After you have downloaded both the software, just follow the on-screen instructions to install them. I would recommend to leave them at the default directories to avoid later confusion. The STVD IDE will install without any effort. For the Cosmic C compiler, you have to get a free license key during the installation processes. You just have to provide company information with E-mail ID, if you are a student, just mention that. The processes of getting the license key are instantaneous and automatic, although the set-up instructions say that it might take a day or two, I received the license key automatically on my E-Mail ID as soon I submitted it, just make sure you check the SPAM. My Confirmation E-Mail is shown below.

Cosmic C Compiler

As per the E-mail instruction, just copy the license.lic file and paste in the “license” sub-folder in your installation folder. For me the path was “C:\Program Files (x86)\COSMIC\FSE_Compilers\CXSTM8\License”. Just paste the file in location as shown below.

Cosmic C Compiler License

Standard Peripheral Library for STM8S103F3P6

As told earlier, ST Microelectronics provides Libraries called SPL which can be used for all 8-bit STM8S/A Microcontrollers. You can either download the original SPL from ST Microelectronics and make the required changes or download my STM8S103F3P6 SPL libraries and use them as such. I would recommend the later.

Original SPL from ST Microelectronics

STM8S103F3P6 SPL

While you are there also ensure to download the SPL User Manual, which will be very handy when programming the controller.  

Compiling the First Program

Now that everything is ready, let’s try compiling our first program to check if the IDE, Compiler, and Library are all working the way they should. You can also check the video at the bottom of the page for detailed instructions.

Start by opening STVD and select File -> WorkSpace, in the pop-up, select “New Workspace” and enter the Project name and path where the program should be saved. I am naming my program BareMinimum and saving it in a folder on the desktop. Click OK and you will get the New Project dialog box as shown below.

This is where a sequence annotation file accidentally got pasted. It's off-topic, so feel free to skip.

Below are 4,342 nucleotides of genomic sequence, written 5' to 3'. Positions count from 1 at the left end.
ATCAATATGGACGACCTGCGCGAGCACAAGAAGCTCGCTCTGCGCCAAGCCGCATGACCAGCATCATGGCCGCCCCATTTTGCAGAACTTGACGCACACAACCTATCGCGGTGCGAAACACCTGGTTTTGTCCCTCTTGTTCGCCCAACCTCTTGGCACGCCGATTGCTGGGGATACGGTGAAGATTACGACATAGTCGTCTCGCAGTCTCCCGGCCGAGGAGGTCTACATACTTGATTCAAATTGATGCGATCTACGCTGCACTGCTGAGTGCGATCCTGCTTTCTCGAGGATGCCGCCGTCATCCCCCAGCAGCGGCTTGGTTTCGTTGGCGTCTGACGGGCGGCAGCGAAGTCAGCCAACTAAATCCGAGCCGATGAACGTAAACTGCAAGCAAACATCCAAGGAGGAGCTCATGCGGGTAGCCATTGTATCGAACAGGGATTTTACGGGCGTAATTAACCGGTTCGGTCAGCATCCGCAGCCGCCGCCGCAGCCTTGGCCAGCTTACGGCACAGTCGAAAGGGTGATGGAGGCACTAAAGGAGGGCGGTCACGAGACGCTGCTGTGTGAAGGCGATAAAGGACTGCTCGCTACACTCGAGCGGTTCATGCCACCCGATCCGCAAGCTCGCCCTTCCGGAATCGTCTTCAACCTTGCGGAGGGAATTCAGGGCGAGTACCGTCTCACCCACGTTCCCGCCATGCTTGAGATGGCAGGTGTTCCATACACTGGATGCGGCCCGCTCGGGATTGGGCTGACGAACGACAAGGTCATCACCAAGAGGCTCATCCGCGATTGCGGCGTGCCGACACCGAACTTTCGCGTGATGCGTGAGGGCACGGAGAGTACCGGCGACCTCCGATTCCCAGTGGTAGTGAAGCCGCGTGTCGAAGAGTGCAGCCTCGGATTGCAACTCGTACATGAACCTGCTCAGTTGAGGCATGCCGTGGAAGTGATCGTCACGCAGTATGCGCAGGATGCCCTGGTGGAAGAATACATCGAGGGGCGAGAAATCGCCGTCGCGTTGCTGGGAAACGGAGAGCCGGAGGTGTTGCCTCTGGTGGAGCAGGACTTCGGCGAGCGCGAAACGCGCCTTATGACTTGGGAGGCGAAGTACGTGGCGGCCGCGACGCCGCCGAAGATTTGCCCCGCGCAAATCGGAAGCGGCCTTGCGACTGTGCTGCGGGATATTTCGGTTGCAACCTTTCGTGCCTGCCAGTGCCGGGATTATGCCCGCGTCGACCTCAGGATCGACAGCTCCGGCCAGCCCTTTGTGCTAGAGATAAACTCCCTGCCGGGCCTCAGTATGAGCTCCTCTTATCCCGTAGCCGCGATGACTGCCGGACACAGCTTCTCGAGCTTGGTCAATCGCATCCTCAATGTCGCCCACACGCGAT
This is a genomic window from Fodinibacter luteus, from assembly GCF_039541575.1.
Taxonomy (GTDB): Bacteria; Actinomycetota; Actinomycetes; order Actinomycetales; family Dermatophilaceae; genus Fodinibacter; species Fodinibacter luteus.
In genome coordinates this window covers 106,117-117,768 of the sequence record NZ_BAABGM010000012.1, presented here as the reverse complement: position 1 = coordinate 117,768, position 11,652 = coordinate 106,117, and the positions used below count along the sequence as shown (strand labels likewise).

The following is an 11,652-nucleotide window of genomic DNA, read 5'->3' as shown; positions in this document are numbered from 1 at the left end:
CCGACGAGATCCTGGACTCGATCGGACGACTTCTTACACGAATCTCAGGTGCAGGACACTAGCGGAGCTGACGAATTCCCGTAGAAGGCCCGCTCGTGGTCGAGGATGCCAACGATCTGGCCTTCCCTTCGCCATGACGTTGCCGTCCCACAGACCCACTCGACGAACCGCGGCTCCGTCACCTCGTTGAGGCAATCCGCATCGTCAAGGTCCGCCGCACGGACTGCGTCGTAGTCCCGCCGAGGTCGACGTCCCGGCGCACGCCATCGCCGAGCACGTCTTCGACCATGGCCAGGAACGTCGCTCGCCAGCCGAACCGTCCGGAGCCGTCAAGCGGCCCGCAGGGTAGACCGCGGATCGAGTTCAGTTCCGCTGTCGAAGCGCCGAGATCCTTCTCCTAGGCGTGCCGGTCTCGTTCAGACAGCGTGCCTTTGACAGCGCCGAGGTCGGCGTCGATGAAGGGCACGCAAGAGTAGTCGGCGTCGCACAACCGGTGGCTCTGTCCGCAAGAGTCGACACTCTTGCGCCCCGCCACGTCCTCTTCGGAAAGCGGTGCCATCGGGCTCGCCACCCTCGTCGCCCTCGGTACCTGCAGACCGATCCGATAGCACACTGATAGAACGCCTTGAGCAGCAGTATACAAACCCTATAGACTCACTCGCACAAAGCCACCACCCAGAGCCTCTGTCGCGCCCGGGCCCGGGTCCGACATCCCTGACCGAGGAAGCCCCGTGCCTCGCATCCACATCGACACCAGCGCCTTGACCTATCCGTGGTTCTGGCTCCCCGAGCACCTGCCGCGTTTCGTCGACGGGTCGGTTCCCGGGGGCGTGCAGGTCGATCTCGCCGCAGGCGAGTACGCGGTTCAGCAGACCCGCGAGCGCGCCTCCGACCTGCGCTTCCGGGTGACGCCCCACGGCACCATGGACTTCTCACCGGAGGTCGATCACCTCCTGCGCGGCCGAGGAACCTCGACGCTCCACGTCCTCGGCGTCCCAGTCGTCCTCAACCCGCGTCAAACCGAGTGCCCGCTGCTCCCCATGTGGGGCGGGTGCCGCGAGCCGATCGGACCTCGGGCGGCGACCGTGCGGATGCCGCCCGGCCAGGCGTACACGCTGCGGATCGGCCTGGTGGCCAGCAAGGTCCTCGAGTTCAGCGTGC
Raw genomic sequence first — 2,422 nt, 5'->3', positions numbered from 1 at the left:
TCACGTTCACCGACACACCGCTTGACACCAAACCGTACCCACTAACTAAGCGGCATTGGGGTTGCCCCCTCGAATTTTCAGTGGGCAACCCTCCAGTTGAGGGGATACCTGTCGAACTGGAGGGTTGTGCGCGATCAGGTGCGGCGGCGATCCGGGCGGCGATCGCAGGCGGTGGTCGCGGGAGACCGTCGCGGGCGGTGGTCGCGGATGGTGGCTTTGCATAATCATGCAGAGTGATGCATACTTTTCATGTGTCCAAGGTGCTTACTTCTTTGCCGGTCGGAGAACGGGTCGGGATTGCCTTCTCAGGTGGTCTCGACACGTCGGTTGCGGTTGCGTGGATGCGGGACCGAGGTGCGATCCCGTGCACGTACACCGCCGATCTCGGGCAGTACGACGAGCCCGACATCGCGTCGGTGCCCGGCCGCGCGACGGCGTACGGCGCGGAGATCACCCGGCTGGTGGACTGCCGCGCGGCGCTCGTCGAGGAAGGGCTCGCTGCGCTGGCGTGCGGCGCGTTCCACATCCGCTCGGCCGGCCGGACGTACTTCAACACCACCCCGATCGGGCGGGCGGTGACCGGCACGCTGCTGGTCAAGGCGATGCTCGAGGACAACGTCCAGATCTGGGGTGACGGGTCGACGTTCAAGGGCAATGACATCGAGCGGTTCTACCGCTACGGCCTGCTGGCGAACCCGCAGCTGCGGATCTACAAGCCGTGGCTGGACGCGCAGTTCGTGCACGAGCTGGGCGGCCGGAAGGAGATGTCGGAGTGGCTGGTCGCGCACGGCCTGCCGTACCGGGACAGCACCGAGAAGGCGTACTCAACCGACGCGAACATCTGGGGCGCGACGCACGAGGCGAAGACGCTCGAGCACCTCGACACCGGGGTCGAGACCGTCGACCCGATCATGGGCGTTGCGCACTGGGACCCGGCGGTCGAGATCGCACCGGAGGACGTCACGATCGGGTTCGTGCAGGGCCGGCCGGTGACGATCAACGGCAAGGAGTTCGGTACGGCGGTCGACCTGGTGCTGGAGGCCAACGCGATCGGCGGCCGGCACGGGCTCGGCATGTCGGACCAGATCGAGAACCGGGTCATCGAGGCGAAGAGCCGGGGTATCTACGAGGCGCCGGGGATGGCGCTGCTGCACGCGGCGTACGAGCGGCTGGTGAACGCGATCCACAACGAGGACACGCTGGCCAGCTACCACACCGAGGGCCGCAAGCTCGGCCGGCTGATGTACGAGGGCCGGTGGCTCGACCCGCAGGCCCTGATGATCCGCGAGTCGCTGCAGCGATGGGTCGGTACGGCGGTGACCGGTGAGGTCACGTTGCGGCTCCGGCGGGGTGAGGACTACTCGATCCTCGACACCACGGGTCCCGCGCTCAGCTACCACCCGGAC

Compiling IDE for STM8S103F3P6

I am naming the project as bareminimum again and under toolchain we have to specify the toolchain root to the path where the STM8 Cosmic compiler is installed. The default path address is “C:\Program Files (x86)\COSMIC\FSE_Compilers\CXSTM8”. After that just click OK to get the “MCU Selection” window.

STM8S103F3P6 Compiling

Search for STM8S103F3P and select it and click OK. This will open a new project for STM8S103F3P on STVD, the windows should look like this when done.

Programming STM8S103F3P6

Right-click on “source file” and select “Add files to folder” to include all the c files from our SPL library, similarly right-click on Include files to include all the header files. If you have any questions, you can refer to the video below. Once all the files are added, click Build -> rebuild all and then Compile to check if the compiler and SPL are working as expected. If everything goes well, you should see the following screen with build result 0 error and 0 warning.

STM8S103F3P6 Programming

With this done, now we can be sure all our SPL libraries are working with Cosmic compiler and STVD. This is the standard procedure that we will follow for every new project. You can also include only the necessary header and source files that are needed for the project to reduce build time if required.

Uploading the Code from STVD to STM8S Development board using ST-Link V2

Connect the ST-Link V2 with the development board as shown below.

Interfacing STM8S Development board using ST-Link V2

The connections are pretty straight forward and the best part is you need no external components. My hardware setup for programming is shown below, I have just used the female header wires to make my connection. However, do note that the pinout of your ST-Link might differ from mine, make sure to follow the pinout on the device before making the connections.

STM8S Development board with ST-Link V2